Because it got so easy for me to communicate and engage with my peers, acquaintances quickly became friends, and I had unknowingly stepped out of my introverted past.
WhatsApp became the main conduit through which I formed and maintained friendships during university — many of whom have turned out to be really close friends even till now.
Now, WhatsApp conversations make up 80 per cent of the communication in both my personal and professional life.
It is hard to believe that just barely seven years ago, I eschewed such a technology that is now an essential in my life.
Compared to WhatsApp, it took me a longer time to take to social media.
It was only in 2015, at the ripe old age of 23, that I installed Facebook and Instagram.
I use Facebook mainly to reconnect with peers from the past.
Many were old friends from secondary school and my National Service days — I learned that they had been tagging me as “MIA” or Missing in Action in many of our group photos.
Many of my “unglamorous” photos were also uploaded online without my knowledge. I do have a tinge of regret not having a Facebook account earlier.
Instagram, too, has since become my go-to platform to keep up to date with what my inner circle of friends are up too.
LAUNCHING MY CAREER
Fiddling with my smartphone and new apps piqued my interest in technology and e-commerce, eventually paving the way for me to join Rocket Internet in 2016 and subsequently, Helpling — its portfolio company in the home services sector.
Our service providers are typically blue-collar workers who rely heavily on Helpling for income opportunities — using the app to find and manage home maintenance jobs amid growing market demand for such services.
Financial security means a lot to them and the words of gratitude we receive for helping them remains one of the most uplifting and motivating things I’ve experienced in my life.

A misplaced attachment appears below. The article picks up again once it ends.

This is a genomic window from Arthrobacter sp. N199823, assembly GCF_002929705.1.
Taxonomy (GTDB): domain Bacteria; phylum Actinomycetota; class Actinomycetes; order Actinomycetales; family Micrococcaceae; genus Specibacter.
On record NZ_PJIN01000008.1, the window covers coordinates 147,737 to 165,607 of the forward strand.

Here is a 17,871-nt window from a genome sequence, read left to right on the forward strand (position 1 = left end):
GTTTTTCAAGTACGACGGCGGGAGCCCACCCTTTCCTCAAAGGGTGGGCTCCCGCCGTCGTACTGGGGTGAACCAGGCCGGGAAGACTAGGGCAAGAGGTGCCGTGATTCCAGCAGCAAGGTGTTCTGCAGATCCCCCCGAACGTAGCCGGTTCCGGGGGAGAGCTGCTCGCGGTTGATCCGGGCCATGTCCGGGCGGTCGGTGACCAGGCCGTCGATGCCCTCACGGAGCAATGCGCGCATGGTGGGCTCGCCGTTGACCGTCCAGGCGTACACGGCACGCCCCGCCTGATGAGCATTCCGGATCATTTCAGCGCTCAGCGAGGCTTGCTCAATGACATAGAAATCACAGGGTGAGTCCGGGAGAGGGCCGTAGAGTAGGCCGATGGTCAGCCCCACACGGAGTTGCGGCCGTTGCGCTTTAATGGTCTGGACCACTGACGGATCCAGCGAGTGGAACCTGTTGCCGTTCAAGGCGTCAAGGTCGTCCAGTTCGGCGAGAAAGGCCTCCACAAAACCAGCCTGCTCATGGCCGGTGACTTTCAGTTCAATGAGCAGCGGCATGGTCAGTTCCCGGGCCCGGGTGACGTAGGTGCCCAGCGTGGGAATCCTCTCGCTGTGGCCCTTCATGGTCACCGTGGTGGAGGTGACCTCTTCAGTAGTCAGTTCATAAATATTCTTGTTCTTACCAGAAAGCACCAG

Never did I once imagine that I’ll be creating such an impact on the people in my wider community.
All these would not have happened if I remained the reclusive caveman that I was — with little interest in checking out the latest technology and interacting with people.
Unexpectedly, my first smartphone kickstarted a serendipitous change of events that made me who I am today.
Had I continued to live in my own world and resisted getting a smartphone in 2013, I may not have met all the amazing people in my life right now.
While I am still relatively introverted, I am now able to engage with people like my more extroverted peers — thanks to the smartphone and its apps.
I catch up with colleagues, friends and business associates over Zoom video calls and maintain conversations with them on WhatsApp and Instagram.
I can have over 30 online conversations on an average day, ranging from serious work matters to more casual messages from friends.
Technology has indeed levelled the playing ground for introverts like me.
With safe distancing a new norm, technology and digital communications have become even more important.
What am I to do without my smartphone and its array of mobile apps?
I guess that’s something I would never have thought of saying just eight years ago.
ABOUT THE AUTHOR:
James Lim, 28, is Asia Pacific managing director of Helpling, a home services technology company headquartered in Berlin.
This piece is written in partnership with Samsung Galaxy Note20 Ultra 5G as part of a series on how technology has empowered youths in their work and play.
Related topicsTechnology smartphone career social media mobile phone